Once the presence of pain is identified or considered a cause of behavioral symptoms, appropriate pain management is indicated.
FIGURE: Algorithm for pain assessment and management
Data source: AGS Panel on Persistent Pain in Older Persons. The management of persistent pain in older persons.
J Am Geriatr Soc
. 2002;50(6 suppl): S205-S224
The choice of analgesic treatment depends on the cause and intensity of the pain, as well as such factors as the presence of comorbidities, drug-drug interactions, and cost.
The altered physiology of older patients increases the risk of drug toxicity and affects the efficacy of pain medications. Moreover, the presence of reduced cognitive reserve or dementia increases the susceptibility to potential adverse central nervous system or cognitive effects. Safety concerns dictate that initial drug doses should be lower and titration should be slower for all older patients, and this approach is even more important for those with cognitive impairment.
The American Geriatrics Society (AGS) guideline for management of persistent pain in older adults may be used to guide pain control.
Acetaminophen may be prescribed as initial pharmacotherapy for the treatment of mild musculoskeletal pain. Nonsteroidal anti-inflammatory drugs (NSAIDs) may be considered, but patients treated with these agents should be monitored for gastrointestinal and renal toxicity.
The AGS guideline also encourages nonpharmacologic interventions for pain management, including physical exercise, cognitive-behavioral therapy, patient pain education, acupuncture, transcutaneous nerve stimulation, chiropractic care, heat, cold, massage, relaxation, and distraction techniques.
For patients with severe dementia, sensory-calming and sensory-stimulating activities may also be effective. Reading to the patient or playing soothing music are examples of appropriate sensory-stimulating activities.
Consider opioids for severe pain
Opioid analgesics are widely accepted for first-line treatment of severe acute pain and chronic pain related to cancer or at the end of life.
Several studies have also shown the efficacy of various opioids in the treatment of persistent pain associated with musculoskeletal conditions, including low back pain and osteoarthritis.
Review and revise the regimen.
The incidence of addictive behavior and misuse and abuse of opioids are significantly lower in the older-age population.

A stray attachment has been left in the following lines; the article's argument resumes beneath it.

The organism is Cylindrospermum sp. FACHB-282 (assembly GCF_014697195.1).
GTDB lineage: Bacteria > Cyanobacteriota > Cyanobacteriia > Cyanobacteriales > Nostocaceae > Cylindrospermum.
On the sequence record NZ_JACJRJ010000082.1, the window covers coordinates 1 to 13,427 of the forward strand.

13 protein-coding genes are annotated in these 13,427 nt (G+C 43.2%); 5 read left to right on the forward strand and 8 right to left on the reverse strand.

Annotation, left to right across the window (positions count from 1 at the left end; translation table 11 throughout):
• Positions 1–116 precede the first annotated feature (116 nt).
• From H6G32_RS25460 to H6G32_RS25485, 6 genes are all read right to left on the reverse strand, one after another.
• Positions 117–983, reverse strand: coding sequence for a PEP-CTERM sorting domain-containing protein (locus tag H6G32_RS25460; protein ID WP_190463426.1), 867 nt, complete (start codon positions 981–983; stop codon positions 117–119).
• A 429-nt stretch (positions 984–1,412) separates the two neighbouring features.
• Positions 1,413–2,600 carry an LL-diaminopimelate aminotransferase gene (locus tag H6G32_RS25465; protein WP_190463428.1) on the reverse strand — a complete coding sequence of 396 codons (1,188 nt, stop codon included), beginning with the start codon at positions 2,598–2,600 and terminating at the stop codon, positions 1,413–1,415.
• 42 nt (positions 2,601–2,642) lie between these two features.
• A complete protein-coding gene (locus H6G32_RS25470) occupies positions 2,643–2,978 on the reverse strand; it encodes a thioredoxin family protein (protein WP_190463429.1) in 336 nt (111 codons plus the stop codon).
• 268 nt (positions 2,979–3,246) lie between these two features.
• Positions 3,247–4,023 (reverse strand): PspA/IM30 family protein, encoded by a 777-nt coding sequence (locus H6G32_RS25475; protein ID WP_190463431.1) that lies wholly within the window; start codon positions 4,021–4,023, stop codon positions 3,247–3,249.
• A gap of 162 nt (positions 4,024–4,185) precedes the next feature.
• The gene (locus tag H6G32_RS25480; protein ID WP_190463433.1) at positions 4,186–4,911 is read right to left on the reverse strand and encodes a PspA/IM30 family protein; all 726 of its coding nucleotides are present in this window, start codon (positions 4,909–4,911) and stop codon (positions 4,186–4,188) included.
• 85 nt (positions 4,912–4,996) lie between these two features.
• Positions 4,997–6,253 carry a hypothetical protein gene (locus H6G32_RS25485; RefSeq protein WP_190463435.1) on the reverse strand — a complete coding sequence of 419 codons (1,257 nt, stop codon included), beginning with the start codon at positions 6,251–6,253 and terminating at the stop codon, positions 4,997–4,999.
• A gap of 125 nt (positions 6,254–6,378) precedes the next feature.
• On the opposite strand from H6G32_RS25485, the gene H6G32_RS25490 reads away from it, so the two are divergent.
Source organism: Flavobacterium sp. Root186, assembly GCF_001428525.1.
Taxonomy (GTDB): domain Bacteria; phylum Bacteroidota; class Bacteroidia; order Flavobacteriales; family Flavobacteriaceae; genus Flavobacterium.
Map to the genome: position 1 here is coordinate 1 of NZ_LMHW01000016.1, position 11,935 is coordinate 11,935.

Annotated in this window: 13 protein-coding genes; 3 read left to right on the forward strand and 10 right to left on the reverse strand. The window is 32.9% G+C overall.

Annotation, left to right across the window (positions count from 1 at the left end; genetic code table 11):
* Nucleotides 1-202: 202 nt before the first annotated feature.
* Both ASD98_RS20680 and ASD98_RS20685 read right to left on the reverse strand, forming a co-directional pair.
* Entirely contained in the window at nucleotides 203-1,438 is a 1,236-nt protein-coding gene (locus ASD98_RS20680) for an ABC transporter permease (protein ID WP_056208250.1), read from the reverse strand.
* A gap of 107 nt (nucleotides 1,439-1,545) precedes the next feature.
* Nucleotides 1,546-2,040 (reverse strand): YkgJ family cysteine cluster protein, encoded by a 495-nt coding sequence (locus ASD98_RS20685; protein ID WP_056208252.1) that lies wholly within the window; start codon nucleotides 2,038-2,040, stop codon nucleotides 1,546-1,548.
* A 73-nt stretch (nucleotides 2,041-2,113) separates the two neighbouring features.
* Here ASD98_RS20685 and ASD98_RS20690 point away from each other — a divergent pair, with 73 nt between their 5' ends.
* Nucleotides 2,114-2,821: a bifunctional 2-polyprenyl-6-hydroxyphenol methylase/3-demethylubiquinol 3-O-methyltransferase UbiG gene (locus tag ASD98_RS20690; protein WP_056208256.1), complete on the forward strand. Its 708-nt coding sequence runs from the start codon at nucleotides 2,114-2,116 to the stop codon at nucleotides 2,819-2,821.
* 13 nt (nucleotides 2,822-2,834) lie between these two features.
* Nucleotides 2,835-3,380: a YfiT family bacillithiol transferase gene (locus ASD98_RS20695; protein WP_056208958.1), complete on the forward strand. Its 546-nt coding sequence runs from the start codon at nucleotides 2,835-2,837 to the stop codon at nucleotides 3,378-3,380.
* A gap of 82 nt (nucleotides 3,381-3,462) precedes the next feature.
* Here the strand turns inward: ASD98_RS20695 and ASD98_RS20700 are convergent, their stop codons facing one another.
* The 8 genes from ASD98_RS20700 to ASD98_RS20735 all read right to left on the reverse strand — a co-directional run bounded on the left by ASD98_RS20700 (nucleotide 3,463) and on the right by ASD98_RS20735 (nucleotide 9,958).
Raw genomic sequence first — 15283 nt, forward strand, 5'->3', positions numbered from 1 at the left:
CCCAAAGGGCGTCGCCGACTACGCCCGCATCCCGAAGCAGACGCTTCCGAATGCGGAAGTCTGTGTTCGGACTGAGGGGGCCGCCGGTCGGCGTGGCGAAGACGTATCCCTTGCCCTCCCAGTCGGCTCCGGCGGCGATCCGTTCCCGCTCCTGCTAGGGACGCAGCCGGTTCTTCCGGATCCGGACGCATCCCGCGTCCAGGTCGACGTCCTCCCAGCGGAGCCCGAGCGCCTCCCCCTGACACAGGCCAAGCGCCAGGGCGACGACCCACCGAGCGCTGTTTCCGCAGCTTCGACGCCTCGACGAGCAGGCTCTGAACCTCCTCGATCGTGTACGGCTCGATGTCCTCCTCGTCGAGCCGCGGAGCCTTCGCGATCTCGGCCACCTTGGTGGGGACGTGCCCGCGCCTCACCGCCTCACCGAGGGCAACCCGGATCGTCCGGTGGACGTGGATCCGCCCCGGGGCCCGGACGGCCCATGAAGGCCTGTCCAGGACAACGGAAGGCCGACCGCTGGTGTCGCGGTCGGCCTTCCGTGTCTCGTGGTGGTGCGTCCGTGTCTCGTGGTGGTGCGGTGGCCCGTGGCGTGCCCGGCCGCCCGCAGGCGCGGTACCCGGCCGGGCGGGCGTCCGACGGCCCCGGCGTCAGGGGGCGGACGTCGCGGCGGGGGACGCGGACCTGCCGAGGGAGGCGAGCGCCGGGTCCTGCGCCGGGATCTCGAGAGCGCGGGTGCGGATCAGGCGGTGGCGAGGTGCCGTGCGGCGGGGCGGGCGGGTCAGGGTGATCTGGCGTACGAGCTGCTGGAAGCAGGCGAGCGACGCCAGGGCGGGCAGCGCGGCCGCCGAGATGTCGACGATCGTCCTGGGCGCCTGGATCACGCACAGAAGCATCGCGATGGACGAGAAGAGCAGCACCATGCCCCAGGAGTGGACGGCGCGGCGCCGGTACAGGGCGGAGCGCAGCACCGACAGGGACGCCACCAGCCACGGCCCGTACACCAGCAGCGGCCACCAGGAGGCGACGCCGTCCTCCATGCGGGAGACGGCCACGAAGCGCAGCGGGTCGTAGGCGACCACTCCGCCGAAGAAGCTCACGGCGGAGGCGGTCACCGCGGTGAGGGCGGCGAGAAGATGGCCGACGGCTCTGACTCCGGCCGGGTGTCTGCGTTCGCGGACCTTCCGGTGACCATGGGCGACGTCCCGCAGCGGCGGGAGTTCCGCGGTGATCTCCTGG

Nonetheless, it’s essential that you periodically reassess a patient’s response to opioid therapy and revise the pain regimen as indicated, including tapering or substituting medications.
Was pain to blame for Mr. M’s increased agitation?
Based on the PAINAD assessment tool, Mr. M’s score during his clinic visit was 8. For breathing independent of vocalization, his score was 1 (occasional labored breathing); for negative vocalization, 2 (loud moaning/groaning); for facial expression, 2 (grimacing); for body language, 1 (fidgeting); and for consolability, 2 (unable to console/distract).
A thorough physical examination revealed no physical injury and no cardiothoracic or intra-abdominal concerns. However, given that Mr. M had recently become bedbound with a urinary tract infection, it seemed likely that the prolonged bed rest had exacerbated his chronic low back pain.
He was given a trial dose of morphine 5 mg by mouth and became calm but remained alert. His persistent vocalizations subsided.
Mr. M was sent home with a prescription for oxycodone 5 mg 3 times daily, along with docusate sodium/sennosides once daily, as needed for opioid-induced constipation. His daughter was instructed to assist in changing Mr. M’s position every 2 hours while he was awake, and physical therapy was prescribed. In addition, Mr. M’s daughter was advised about relaxation and distraction techniques, such as giving him a back rub or playing his favorite music.
After being on his oxycodone regimen
for 2 weeks, Mr. M revisited the clinic without vocalizations. He responded to verbal commands, and was able to transfer with only minimal assistance. His daughter reported that she sometimes found him asleep in his chair during daylight hours, which was atypical for Mr. M. The oxycodone dose was therefore decreased to 2.5 mg 3 times daily.
Mr. M’s case illustrates the need to assess and manage pain effectively as part of the overall treatment of neuropsychiatric symptoms in patients with dementia. Treating pain may reduce the use of antipsychotics and other psychotropic medications in this population.
Pain management should be tailored to the type and intensity of the pain as well as the patient’s physiologic status and psychosocial characteristics.
The authors reported no potential conflict of interest relevant to this article.
1. Husebo BS, Ballard C, Sandvik R, et al. Efficacy of treating pain to reduce behavioural disturbances in residents of nursing homes with dementia: cluster randomised clinical trial.
2. Gloth FM. Pain management in older adults: prevention and treatment.
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3. Forman WB, Stratton M. Current approaches to chronic pain in older patients.
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J Am Geriatr Soc.
5. Warden V, Hurley AC, Volicer L. Development and psychometric evaluation of the Pain Assessment in Advanced Dementia (PAINAD) scale.
J Am Med Dir Assoc.
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J Am Geriatr Soc